Since a dog may be an acceptable color and still carry a recessive for chocolate (Bb), it is possible for two non-chocolate dogs to produce chocolate offspring. Each parent contributes one gene in each series to each puppy. A chocolate puppy is produced when each parent carries a chocolate gene and contributes a chocolate gene to the same puppy. If a dog is Bb, there is a 50:50 chance that he will pass on the chocolate gene to a particular puppy. If a dog is bb, then there is 100 percent chance that he will pass on a chocolate gene to all of his puppies. If a dog is BB, he cannot pass on the gene since he does not possess one. Two non-chocolate dogs which are hybrids (Bb non-chocolates which carry a recessive chocolate gene) when mated could produce chocolate (bb) puppies.

POSSIBLE BREEDINGS AND EXPECTED OUTCOME

1`

Genotype

Phenotype

BB

Non-chocolate

X

X

BB

Non-chocolate

= 100% BB

= 100% non-chocolate

2

Genotype

Phenotype

BB

Non-chocolate

X

X

Bb

Non-chocolate

= 50% BB, 50% Bb

= 100% non-chocolate

3

Genotype

Phenotype

BB

Non-chocolate

X

X

bb

chocolate

= 100% Bb

= 100% non-chocolate

4

Genotype

Phenotype

Bb

Non-chocolate

X

X

Bb

Non-chocolate

= 25% BB, 50% Bb, 25% bb

= 75% non-chocolate,

25% chocolate (50% of the non chocolates are carriers)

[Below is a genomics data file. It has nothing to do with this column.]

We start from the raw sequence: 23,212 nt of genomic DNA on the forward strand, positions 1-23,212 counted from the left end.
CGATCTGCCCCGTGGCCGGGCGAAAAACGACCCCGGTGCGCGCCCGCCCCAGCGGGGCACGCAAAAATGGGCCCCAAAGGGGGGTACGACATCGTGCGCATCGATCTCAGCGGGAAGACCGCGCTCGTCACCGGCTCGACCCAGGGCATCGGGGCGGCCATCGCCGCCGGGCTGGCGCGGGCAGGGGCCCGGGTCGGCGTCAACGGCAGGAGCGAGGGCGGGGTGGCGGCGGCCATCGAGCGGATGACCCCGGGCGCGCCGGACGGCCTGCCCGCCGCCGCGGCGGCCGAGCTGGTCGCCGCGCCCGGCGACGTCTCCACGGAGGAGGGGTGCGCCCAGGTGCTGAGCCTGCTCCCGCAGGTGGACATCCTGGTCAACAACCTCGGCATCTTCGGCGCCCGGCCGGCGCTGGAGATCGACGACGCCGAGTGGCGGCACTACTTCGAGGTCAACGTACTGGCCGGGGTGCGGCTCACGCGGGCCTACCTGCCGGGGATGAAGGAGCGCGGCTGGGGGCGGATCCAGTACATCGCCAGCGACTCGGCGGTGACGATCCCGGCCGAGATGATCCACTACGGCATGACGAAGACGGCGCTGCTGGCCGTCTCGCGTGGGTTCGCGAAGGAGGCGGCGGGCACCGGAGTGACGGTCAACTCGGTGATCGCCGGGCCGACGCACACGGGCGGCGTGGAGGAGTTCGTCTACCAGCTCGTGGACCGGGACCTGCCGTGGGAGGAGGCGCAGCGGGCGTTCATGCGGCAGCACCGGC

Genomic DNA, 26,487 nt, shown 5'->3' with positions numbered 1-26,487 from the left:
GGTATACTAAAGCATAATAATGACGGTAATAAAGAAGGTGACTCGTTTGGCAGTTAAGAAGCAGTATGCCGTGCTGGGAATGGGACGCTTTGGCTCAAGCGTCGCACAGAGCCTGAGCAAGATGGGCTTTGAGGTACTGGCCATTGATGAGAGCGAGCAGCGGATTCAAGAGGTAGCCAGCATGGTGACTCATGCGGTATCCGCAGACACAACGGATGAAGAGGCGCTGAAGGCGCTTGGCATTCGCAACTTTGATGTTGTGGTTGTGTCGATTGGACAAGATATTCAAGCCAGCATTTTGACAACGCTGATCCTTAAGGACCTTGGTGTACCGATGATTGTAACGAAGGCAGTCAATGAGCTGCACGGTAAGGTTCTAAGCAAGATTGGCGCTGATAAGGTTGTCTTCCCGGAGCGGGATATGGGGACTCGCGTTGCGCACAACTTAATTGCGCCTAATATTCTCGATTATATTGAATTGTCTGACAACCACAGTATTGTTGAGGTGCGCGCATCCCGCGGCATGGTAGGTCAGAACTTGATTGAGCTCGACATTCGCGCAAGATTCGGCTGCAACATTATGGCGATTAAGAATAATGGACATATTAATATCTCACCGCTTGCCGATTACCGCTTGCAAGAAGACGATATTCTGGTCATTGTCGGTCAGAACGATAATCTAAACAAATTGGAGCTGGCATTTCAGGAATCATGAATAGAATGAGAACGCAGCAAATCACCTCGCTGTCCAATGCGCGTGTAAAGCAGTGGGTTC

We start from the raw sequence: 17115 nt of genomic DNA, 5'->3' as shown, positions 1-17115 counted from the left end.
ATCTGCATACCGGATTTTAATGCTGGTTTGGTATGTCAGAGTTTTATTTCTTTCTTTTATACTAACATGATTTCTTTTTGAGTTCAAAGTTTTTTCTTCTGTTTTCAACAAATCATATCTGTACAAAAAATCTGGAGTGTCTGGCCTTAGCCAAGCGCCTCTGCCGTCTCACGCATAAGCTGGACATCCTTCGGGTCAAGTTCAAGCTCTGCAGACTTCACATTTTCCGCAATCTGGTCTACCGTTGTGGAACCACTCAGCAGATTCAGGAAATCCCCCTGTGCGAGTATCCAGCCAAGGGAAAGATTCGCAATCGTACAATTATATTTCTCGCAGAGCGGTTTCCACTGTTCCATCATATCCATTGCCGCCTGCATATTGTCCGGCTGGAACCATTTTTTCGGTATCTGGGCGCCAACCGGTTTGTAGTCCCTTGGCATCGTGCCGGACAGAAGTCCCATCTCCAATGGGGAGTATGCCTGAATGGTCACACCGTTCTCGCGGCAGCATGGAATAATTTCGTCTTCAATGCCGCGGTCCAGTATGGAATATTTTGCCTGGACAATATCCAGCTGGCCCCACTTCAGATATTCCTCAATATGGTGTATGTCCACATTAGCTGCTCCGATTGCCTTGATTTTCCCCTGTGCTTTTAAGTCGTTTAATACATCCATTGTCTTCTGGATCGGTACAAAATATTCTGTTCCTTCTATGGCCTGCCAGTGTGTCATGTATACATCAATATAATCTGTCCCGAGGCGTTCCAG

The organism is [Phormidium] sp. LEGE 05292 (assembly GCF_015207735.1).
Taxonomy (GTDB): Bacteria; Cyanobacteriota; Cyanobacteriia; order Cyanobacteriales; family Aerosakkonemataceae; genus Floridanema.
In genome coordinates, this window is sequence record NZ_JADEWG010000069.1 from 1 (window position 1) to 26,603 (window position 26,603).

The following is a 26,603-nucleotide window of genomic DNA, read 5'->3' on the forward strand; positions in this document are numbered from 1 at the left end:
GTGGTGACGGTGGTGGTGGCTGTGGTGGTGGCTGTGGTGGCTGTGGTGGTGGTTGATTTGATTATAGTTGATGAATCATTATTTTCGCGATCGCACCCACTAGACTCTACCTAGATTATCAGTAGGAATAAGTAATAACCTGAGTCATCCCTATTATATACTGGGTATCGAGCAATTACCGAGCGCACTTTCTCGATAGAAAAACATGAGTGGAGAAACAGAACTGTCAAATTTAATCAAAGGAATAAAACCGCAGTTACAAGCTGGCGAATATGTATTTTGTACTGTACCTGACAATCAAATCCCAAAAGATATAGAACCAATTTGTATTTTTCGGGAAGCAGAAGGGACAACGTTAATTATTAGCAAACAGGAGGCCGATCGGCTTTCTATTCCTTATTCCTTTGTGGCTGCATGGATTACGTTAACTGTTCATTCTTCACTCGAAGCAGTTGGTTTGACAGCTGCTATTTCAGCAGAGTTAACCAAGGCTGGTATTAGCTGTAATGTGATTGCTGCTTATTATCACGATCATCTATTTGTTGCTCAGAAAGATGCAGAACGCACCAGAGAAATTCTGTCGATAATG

5

Genotype

Phenotype

Bb

Non-chocolate

X

X

bb

chocolate

= 50% Bb, 50% bb

= 50% non-chocolate

50% chocolate

6

Genotype

Phenotype

bb

chocolate

X

X

bb

chocolate

= 100% bb

= 100% chocolate

The preceding percentages are based on a large number of breedings. Figures for single litters often vary from these percentages, but the larger the number of puppies being considered, the closer the results will approach these averages. The results of breeding numbers 1, 3 and 6 will not vary with the size of the sample nor will the phenotypic results of breeding 2. As can be seen above, chocolate puppies cannot be produced unless both parents carry the gene a chocolate cannot come from one side only.

If we want to determine whether or not a suspect dog carries a gene for chocolate, a test breeding to a chocolate or known carrier must be made. Any non-chocolate dog who has a chocolate parent or who has himself produced the color must be a carrier (Bb) and test breeding is not required. Every puppy from a litter in which a chocolate has occurred must be suspect for the gene. When test breeding a suspect dog to a chocolate, 50% chocolates are to be expected if the suspect dog is a carrier. This 50% expectancy is valid for large samples. Small samples will probably vary from this percentage.

If a suspect dog is bred to a chocolate (bb) and produces a litter of six non-chocolate puppies, then the odds are 1:64 that he is not a carrier. If a litter of ten non-chocolates result, the odds change to 1:1024.

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Copyright 1992, Jane Chopson. All rights reserved. Our thanks to the willingness to share this article for educational purposes.